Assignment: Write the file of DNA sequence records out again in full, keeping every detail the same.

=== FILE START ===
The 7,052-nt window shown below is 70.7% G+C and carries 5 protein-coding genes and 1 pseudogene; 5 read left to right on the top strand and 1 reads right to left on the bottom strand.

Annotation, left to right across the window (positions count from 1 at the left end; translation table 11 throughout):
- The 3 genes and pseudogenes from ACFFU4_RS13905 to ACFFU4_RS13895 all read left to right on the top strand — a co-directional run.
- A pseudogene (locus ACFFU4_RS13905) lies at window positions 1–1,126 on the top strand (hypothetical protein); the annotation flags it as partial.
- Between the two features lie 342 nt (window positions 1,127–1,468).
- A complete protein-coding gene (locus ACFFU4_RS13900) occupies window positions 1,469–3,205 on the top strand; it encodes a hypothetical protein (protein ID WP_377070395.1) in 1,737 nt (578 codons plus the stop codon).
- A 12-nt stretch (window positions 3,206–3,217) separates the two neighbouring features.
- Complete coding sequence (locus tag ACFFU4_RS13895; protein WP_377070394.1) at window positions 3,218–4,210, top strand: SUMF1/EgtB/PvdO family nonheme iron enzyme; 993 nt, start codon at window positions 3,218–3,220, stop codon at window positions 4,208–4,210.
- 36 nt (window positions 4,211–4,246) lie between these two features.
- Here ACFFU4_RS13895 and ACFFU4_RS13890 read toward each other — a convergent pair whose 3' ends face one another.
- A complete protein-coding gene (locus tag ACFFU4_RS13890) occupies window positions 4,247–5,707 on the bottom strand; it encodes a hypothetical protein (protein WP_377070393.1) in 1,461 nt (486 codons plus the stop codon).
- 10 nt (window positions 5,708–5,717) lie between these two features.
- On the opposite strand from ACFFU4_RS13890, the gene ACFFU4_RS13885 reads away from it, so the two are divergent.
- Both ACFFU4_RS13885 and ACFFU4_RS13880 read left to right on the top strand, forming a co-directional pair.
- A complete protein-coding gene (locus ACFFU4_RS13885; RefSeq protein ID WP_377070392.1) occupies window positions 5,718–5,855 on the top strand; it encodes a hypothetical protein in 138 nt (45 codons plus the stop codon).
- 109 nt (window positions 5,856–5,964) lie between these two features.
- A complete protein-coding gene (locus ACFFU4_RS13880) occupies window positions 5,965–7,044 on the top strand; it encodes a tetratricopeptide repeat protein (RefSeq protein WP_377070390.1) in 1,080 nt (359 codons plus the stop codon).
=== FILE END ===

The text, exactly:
The 7,052-nt window shown below is 70.7% G+C and carries 5 protein-coding genes and 1 pseudogene; 5 read left to right on the top strand and 1 reads right to left on the bottom strand.

Annotation, left to right across the window (positions count from 1 at the left end; translation table 11 throughout):
- The 3 genes and pseudogenes from ACFFU4_RS13905 to ACFFU4_RS13895 all read left to right on the top strand — a co-directional run.
- A pseudogene (locus ACFFU4_RS13905) lies at window positions 1–1,126 on the top strand (hypothetical protein); the annotation flags it as partial.
- Between the two features lie 342 nt (window positions 1,127–1,468).
- A complete protein-coding gene (locus ACFFU4_RS13900) occupies window positions 1,469–3,205 on the top strand; it encodes a hypothetical protein (protein ID WP_377070395.1) in 1,737 nt (578 codons plus the stop codon).
- A 12-nt stretch (window positions 3,206–3,217) separates the two neighbouring features.
- Complete coding sequence (locus tag ACFFU4_RS13895; protein WP_377070394.1) at window positions 3,218–4,210, top strand: SUMF1/EgtB/PvdO family nonheme iron enzyme; 993 nt, start codon at window positions 3,218–3,220, stop codon at window positions 4,208–4,210.
- 36 nt (window positions 4,211–4,246) lie between these two features.
- Here ACFFU4_RS13895 and ACFFU4_RS13890 read toward each other — a convergent pair whose 3' ends face one another.
- A complete protein-coding gene (locus tag ACFFU4_RS13890) occupies window positions 4,247–5,707 on the bottom strand; it encodes a hypothetical protein (protein WP_377070393.1) in 1,461 nt (486 codons plus the stop codon).
- 10 nt (window positions 5,708–5,717) lie between these two features.
- On the opposite strand from ACFFU4_RS13890, the gene ACFFU4_RS13885 reads away from it, so the two are divergent.
- Both ACFFU4_RS13885 and ACFFU4_RS13880 read left to right on the top strand, forming a co-directional pair.
- A complete protein-coding gene (locus ACFFU4_RS13885; RefSeq protein ID WP_377070392.1) occupies window positions 5,718–5,855 on the top strand; it encodes a hypothetical protein in 138 nt (45 codons plus the stop codon).
- 109 nt (window positions 5,856–5,964) lie between these two features.
- A complete protein-coding gene (locus ACFFU4_RS13880) occupies window positions 5,965–7,044 on the top strand; it encodes a tetratricopeptide repeat protein (RefSeq protein WP_377070390.1) in 1,080 nt (359 codons plus the stop codon).